In addition to the lack of wifi, on my way to the tour, I also noticed several restaurants and grocery stores closed. Everyone was wearing masks- on the streets, riding the bus, in the stores, etc... Following the crowd, I put mine on. At the tour, I was told a new mask mandate was introduced at midnight. Any person outside of their home would need to have a mask on. Along with this new mandate, all restaurants and stores are only allowed take out.
In the past, my walking tours have consisted of 5 to 20+ people. Although fewer people meant it was a more personable tour, more people meant more potential friends to get dinner with after or explore the next day with. My Krakow tour was just me and the guide. It was a formal tour, but quite dry and awkward at times with it just being the two of us. The most awkward part was paying at the end. “Free Walking Tours'' run off of tips. For most tours, I usually leave $5-10. With it being a 1-1 tour I felt compelled to leave more, but unfortunately, the tour guide only accepted Polish cash, something I didn't have. She awkwardly walked me to an ATM where I found out the lowest denomination of money I could get was $20. Definitely cost more than what the tour was worth…
Following my city tour, I signed up to take a tour of the ghettos in the afternoon. With an hour break between the two, I went to one of the restaurants my guide recommended for lunch. With few places open, she recommended I go to a “factory worker” kitchen. This restaurant served just the basic Polish foods such as perogies, soup, and potato cakes. It was a local place where many tradesmen grabbed food each day. “Factory Kitchens'' are partially government-funded to keep the prices as the lowest they can be. Sounds like the perfect place for me! I decided I would try perogies, a Polish special. Perogies are potato-filled dumplings. They can be sweet served with fruits and syrups or savory topped with meats, vegetables, and gravy. I decided to go with the traditional way, topped with caramelized onions.
With it being a Factory Kitchen my expectations were low. They definitely should not have been! For someone who loves potatoes and pasta, it was amazing! I happily shoved my huge box of pierogies in my mouth, while sitting on a bench in the street. Nearby street musicals were playing and it was a warm fall day. Between the aesthetic and the food, I couldn't have been happier.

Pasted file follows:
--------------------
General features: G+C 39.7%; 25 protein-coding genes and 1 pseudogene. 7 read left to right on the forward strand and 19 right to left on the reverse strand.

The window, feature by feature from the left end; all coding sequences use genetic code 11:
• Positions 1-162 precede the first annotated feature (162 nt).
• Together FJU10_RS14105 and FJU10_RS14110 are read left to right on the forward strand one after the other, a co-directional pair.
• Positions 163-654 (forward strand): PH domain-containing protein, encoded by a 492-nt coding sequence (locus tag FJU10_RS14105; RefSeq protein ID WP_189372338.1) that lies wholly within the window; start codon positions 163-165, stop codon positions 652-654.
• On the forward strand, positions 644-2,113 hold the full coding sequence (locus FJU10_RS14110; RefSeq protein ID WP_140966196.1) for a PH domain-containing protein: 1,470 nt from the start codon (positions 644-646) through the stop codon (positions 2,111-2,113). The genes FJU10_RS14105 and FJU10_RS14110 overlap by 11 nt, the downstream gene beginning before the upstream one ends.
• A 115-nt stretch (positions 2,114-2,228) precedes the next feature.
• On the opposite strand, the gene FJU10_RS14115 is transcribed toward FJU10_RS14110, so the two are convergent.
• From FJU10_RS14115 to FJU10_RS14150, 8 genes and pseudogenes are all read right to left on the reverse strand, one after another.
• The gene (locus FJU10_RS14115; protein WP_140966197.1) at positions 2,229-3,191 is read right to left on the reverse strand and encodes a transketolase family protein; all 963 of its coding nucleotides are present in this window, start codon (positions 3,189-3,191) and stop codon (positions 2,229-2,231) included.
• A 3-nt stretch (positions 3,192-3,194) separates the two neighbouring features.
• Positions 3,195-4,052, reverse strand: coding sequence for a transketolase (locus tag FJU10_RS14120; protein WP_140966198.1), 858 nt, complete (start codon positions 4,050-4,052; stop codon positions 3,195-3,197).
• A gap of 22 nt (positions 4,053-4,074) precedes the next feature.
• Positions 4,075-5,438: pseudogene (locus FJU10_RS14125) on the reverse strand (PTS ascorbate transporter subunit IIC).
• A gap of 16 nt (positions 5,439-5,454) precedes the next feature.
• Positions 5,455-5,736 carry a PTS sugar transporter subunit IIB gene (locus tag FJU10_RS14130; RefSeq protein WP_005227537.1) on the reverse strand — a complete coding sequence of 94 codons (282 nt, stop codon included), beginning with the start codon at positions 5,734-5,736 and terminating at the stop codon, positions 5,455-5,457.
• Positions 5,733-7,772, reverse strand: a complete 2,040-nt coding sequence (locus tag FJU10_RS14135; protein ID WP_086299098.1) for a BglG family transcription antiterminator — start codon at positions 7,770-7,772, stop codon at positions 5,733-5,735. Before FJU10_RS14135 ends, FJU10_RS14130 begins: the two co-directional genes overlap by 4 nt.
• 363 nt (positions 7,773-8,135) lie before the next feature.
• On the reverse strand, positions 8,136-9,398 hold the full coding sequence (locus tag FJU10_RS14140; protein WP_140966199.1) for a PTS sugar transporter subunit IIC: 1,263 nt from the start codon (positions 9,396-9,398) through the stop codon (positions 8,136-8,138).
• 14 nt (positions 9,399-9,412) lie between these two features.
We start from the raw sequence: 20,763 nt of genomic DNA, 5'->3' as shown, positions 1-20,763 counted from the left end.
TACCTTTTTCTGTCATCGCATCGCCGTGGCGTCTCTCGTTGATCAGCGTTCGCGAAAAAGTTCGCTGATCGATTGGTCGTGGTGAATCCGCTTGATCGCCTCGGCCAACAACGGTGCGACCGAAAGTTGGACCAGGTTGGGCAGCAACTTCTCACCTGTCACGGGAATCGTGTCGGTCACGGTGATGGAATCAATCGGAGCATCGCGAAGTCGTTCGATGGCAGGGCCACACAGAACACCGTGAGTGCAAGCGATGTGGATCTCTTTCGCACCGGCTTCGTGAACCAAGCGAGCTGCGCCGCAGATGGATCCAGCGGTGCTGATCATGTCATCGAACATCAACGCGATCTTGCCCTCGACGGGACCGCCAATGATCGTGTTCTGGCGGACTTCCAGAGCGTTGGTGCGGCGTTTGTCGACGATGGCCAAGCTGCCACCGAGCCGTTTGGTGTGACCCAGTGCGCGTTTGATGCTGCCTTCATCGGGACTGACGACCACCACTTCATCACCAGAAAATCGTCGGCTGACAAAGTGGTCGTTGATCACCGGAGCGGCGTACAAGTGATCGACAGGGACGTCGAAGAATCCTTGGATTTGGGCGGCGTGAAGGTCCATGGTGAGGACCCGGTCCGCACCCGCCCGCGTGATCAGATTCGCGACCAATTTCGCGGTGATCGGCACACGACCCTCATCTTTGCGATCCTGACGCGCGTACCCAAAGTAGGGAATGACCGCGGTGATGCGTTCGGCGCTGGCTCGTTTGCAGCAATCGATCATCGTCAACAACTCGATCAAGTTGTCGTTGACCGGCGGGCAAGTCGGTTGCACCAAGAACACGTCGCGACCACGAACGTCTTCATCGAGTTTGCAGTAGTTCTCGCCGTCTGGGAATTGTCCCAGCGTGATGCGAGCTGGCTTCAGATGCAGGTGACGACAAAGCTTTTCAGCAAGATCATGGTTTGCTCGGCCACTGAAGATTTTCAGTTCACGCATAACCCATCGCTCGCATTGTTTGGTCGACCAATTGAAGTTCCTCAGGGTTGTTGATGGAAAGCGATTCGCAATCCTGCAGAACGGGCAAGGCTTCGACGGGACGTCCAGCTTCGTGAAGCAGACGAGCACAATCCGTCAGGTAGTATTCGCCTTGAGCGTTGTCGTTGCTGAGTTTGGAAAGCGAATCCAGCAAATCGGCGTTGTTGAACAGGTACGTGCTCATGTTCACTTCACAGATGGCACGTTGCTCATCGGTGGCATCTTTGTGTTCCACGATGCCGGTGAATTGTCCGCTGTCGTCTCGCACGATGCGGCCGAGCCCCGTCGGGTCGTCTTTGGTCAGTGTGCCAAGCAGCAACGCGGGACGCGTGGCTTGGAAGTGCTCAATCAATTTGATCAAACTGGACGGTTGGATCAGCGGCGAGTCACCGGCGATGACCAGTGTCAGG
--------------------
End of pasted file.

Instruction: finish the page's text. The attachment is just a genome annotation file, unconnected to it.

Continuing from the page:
Krakow is a very old city consisting of many churches, some over a thousand years old! During WWII it was occupied by the German with a rich history regarding Nazis and Jews. Many of the buildings are still standing from the time the Nazis and Jews occupied them, or show signs of wear from the war. In addition to it being an old city, it is also a very poor city. You could get a meal for $5-10! The history and poverty of the city became more and more evident throughout my tour of the ghettos.
Unlike my city tour that morning, the ghetto tour was quite informal and fun. The guide told us he just recovered from Covid a few days prior which was a little alarming… Besides the tour guide and myself, there was another American tourist on the tour. For 2 hours we walked around the city with our guide pointing out famous buildings and landmarks. He showed us the train station where the Jews were loaded into cattle cars on the way to Auschwitz as well as the apartments where Jews were hidden throughout the war. Quite an eye-opening experience knowing the tragedy that occurred there just 80 years ago.